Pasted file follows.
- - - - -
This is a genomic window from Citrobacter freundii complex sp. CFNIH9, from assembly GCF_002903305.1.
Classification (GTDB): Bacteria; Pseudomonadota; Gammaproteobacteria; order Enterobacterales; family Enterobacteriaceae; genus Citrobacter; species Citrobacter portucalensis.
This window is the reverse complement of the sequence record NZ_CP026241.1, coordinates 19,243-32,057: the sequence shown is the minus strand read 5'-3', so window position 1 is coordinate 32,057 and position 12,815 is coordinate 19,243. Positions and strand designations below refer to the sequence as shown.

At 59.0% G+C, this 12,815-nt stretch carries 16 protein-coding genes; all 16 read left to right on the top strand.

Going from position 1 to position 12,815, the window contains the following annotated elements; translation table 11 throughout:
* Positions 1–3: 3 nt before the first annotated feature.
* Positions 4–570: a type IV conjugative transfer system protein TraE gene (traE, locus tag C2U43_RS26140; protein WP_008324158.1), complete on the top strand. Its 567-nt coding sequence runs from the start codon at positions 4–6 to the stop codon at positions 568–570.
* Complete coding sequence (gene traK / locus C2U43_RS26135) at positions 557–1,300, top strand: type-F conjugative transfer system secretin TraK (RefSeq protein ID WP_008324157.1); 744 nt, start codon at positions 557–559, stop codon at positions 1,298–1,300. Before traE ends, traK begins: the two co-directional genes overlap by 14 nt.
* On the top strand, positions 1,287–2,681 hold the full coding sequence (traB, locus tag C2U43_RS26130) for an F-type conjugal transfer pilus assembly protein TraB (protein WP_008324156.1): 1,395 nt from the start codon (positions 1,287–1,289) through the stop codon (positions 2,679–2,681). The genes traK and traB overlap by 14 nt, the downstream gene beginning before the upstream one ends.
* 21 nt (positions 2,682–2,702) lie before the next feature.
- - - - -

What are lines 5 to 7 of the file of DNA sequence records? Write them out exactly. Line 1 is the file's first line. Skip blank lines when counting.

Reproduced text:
Going from position 1 to position 12,815, the window contains the following annotated elements; translation table 11 throughout:
* Positions 1–3: 3 nt before the first annotated feature.
* Positions 4–570: a type IV conjugative transfer system protein TraE gene (traE, locus tag C2U43_RS26140; protein WP_008324158.1), complete on the top strand. Its 567-nt coding sequence runs from the start codon at positions 4–6 to the stop codon at positions 568–570.